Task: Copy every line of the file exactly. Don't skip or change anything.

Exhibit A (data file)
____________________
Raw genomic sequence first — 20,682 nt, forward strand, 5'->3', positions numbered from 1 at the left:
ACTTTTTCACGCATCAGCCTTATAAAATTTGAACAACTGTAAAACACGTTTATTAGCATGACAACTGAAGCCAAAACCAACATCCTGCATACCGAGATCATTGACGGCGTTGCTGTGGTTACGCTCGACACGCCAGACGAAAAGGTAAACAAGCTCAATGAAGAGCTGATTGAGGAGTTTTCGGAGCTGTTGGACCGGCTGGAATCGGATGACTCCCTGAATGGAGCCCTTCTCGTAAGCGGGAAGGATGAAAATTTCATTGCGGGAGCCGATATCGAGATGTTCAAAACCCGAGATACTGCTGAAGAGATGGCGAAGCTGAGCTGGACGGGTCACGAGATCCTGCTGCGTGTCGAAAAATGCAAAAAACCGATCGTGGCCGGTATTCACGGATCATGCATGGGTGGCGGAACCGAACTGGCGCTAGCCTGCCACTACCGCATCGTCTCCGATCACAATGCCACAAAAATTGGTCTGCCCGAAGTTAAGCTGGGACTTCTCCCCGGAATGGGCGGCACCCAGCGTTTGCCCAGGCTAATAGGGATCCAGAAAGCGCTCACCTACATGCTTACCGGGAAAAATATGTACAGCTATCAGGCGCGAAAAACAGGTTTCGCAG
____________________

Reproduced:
Raw genomic sequence first — 20,682 nt, forward strand, 5'->3', positions numbered from 1 at the left:
ACTTTTTCACGCATCAGCCTTATAAAATTTGAACAACTGTAAAACACGTTTATTAGCATGACAACTGAAGCCAAAACCAACATCCTGCATACCGAGATCATTGACGGCGTTGCTGTGGTTACGCTCGACACGCCAGACGAAAAGGTAAACAAGCTCAATGAAGAGCTGATTGAGGAGTTTTCGGAGCTGTTGGACCGGCTGGAATCGGATGACTCCCTGAATGGAGCCCTTCTCGTAAGCGGGAAGGATGAAAATTTCATTGCGGGAGCCGATATCGAGATGTTCAAAACCCGAGATACTGCTGAAGAGATGGCGAAGCTGAGCTGGACGGGTCACGAGATCCTGCTGCGTGTCGAAAAATGCAAAAAACCGATCGTGGCCGGTATTCACGGATCATGCATGGGTGGCGGAACCGAACTGGCGCTAGCCTGCCACTACCGCATCGTCTCCGATCACAATGCCACAAAAATTGGTCTGCCCGAAGTTAAGCTGGGACTTCTCCCCGGAATGGGCGGCACCCAGCGTTTGCCCAGGCTAATAGGGATCCAGAAAGCGCTCACCTACATGCTTACCGGGAAAAATATGTACAGCTATCAGGCGCGAAAAACAGGTTTCGCAG